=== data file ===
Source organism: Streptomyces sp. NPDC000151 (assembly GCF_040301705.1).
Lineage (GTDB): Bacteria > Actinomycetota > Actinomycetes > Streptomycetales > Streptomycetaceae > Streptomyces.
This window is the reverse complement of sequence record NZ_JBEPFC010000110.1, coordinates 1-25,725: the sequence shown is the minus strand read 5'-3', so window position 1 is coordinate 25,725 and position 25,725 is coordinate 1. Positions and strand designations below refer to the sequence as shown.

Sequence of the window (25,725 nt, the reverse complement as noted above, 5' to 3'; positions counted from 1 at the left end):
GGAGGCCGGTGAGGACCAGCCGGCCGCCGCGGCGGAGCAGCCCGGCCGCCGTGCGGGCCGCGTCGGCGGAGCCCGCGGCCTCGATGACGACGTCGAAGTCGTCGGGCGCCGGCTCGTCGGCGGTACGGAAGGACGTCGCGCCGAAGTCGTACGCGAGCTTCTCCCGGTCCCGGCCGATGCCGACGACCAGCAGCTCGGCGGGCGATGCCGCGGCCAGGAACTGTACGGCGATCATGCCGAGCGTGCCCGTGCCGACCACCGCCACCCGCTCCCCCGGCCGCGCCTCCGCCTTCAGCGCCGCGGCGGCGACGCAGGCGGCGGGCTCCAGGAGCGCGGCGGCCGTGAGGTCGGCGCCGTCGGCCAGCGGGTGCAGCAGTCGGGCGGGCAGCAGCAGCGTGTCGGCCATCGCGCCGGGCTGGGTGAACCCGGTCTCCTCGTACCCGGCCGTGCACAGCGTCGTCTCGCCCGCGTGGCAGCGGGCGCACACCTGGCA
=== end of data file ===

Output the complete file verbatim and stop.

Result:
Source organism: Streptomyces sp. NPDC000151 (assembly GCF_040301705.1).
Lineage (GTDB): Bacteria > Actinomycetota > Actinomycetes > Streptomycetales > Streptomycetaceae > Streptomyces.
This window is the reverse complement of sequence record NZ_JBEPFC010000110.1, coordinates 1-25,725: the sequence shown is the minus strand read 5'-3', so window position 1 is coordinate 25,725 and position 25,725 is coordinate 1. Positions and strand designations below refer to the sequence as shown.

Sequence of the window (25,725 nt, the reverse complement as noted above, 5' to 3'; positions counted from 1 at the left end):
GGAGGCCGGTGAGGACCAGCCGGCCGCCGCGGCGGAGCAGCCCGGCCGCCGTGCGGGCCGCGTCGGCGGAGCCCGCGGCCTCGATGACGACGTCGAAGTCGTCGGGCGCCGGCTCGTCGGCGGTACGGAAGGACGTCGCGCCGAAGTCGTACGCGAGCTTCTCCCGGTCCCGGCCGATGCCGACGACCAGCAGCTCGGCGGGCGATGCCGCGGCCAGGAACTGTACGGCGATCATGCCGAGCGTGCCCGTGCCGACCACCGCCACCCGCTCCCCCGGCCGCGCCTCCGCCTTCAGCGCCGCGGCGGCGACGCAGGCGGCGGGCTCCAGGAGCGCGGCGGCCGTGAGGTCGGCGCCGTCGGCCAGCGGGTGCAGCAGTCGGGCGGGCAGCAGCAGCGTGTCGGCCATCGCGCCGGGCTGGGTGAACCCGGTCTCCTCGTACCCGGCCGTGCACAGCGTCGTCTCGCCCGCGTGGCAGCGGGCGCACACCTGGCA